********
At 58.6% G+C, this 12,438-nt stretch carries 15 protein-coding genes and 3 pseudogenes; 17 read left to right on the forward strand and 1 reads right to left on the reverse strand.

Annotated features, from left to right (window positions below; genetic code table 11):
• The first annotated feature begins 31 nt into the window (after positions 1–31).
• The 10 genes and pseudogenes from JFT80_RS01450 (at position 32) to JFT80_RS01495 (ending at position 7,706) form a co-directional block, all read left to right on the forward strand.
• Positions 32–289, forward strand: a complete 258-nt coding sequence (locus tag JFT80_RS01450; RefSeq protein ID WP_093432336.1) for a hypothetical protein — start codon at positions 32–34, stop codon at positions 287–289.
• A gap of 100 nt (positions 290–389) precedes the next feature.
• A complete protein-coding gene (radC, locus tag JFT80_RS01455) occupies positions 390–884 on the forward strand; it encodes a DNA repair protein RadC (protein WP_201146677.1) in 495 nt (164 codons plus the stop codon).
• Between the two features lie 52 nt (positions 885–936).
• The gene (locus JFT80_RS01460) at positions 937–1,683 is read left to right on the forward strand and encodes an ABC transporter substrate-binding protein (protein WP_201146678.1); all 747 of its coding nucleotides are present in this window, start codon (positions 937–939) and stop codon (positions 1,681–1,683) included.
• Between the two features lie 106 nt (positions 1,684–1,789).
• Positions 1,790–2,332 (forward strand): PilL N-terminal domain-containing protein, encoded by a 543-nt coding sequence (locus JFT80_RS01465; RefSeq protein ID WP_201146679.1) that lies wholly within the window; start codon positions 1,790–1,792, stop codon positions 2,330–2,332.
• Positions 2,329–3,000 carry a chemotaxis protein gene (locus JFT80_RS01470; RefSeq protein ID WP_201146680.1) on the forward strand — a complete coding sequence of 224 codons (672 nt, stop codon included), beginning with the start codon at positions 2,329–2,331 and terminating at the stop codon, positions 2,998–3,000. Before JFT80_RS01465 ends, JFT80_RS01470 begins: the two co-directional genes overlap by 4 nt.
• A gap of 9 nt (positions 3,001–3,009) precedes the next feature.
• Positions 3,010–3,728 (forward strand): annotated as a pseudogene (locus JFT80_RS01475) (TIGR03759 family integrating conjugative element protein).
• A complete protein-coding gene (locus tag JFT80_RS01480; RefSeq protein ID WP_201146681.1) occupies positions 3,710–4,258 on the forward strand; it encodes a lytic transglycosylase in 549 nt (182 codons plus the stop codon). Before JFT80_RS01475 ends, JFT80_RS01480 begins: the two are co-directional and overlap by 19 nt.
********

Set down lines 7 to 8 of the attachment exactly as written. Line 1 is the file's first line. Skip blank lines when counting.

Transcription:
• A complete protein-coding gene (radC, locus tag JFT80_RS01455) occupies positions 390–884 on the forward strand; it encodes a DNA repair protein RadC (protein WP_201146677.1) in 495 nt (164 codons plus the stop codon).
• Between the two features lie 52 nt (positions 885–936).